Spring 1946 • Vol. VIII No. 2 FictionApril 1, 1946 |

A Bitter Farce

The summer was a very difficult summer for Mr. Fish, youthful teacher of composition and author of promise. He had never before taught in the wet heat of summer, and now he was teaching Navy students, some of whom had been in action in the Pacific. He also taught a class of girls which differed in no way from his former classes in composition. It was soon clear to Mr. Fish that the students of the Navy must be taught elementary things carefully and clearly. Yet such was the heat and the difficulty of teaching during the summer that he was quickly drawn from discussions of spelling and grammar to other matters, matters which are sometimes referred to as topics of the day. Soon the two Navy classes regarded Mr. Fish as an authority. The reason or reasons for this view were obscure both to Mr. Fish and his students. It was a view vague, strong and general; and Mr. Fish thought that perhaps his worn indifference had entered into his tone when he expressed opinions, and thus impr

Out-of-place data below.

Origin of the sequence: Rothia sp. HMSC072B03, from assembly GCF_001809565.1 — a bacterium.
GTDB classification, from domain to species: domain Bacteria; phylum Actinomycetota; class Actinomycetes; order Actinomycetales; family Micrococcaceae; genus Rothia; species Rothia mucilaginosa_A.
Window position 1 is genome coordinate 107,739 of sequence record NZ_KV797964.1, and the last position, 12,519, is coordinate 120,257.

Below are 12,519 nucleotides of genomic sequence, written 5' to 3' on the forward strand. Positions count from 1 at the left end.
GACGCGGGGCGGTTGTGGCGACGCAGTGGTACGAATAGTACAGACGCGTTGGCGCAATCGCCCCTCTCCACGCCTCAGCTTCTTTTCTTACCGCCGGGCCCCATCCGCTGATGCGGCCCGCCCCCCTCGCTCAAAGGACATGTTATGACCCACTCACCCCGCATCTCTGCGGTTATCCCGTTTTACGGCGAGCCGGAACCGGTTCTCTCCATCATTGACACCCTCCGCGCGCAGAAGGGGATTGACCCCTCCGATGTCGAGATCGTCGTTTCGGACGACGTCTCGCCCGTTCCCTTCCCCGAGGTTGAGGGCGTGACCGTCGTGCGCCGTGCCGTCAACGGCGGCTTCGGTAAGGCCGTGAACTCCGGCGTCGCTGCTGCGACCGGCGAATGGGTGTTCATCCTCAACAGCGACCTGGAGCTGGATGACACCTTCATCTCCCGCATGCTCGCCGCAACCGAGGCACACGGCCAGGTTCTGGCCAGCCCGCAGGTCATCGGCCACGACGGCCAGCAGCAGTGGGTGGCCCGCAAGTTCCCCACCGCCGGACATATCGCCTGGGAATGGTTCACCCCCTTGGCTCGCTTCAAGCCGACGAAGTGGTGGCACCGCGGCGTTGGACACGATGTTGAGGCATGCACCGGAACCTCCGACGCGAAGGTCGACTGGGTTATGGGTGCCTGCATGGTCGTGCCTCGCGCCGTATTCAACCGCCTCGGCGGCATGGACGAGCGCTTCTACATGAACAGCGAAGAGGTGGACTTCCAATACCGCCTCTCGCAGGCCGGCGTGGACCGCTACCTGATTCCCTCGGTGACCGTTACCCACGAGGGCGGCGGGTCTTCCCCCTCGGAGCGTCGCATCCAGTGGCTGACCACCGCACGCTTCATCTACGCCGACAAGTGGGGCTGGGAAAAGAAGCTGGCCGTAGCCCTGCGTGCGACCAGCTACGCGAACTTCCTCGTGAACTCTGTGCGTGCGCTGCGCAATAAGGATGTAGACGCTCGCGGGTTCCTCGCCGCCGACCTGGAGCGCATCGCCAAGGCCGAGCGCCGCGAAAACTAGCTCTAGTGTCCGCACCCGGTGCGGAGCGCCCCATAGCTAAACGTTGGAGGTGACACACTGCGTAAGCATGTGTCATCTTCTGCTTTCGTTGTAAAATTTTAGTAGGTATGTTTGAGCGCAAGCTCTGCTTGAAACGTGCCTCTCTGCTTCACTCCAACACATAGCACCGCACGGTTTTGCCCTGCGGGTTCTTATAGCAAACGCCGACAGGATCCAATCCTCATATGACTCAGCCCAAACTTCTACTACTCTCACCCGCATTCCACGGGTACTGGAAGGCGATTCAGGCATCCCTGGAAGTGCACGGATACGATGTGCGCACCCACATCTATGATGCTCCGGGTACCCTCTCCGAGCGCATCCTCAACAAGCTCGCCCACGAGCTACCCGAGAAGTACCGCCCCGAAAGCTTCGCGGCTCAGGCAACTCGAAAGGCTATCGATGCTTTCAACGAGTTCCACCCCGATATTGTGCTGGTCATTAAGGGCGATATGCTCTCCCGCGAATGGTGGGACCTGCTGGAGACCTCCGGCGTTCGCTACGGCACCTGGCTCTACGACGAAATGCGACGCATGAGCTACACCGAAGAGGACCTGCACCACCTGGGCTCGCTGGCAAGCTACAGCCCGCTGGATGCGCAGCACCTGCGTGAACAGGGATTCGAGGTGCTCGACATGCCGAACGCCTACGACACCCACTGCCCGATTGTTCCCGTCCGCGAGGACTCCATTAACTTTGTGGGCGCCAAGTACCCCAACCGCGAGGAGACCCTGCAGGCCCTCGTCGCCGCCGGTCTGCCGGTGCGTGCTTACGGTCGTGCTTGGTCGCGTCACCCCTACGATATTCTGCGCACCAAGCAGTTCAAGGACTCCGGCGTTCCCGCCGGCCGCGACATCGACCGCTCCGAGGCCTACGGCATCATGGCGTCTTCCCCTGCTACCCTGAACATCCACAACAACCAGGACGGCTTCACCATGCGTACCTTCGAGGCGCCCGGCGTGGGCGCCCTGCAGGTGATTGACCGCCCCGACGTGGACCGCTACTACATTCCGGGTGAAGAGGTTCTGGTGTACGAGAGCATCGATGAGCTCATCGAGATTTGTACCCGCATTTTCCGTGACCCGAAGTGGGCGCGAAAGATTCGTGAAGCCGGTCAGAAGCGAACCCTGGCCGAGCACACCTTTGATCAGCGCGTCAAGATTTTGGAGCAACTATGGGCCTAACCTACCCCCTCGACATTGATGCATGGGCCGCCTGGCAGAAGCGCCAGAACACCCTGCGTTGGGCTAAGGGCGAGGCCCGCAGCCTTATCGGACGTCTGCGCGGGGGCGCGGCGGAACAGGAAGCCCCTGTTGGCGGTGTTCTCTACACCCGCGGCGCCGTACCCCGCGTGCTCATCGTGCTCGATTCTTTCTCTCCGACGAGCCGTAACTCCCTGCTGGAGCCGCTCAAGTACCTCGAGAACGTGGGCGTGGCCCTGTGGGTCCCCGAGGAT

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In 1959, Delmore Schwartz became the youngest recipient of the Bollingen Prize, awarded for a collection of poetry published that year, Summer Knowledge: New and Selected Poems. Three years later, he was teaching at Syracuse University when KR published a selection of new poems.

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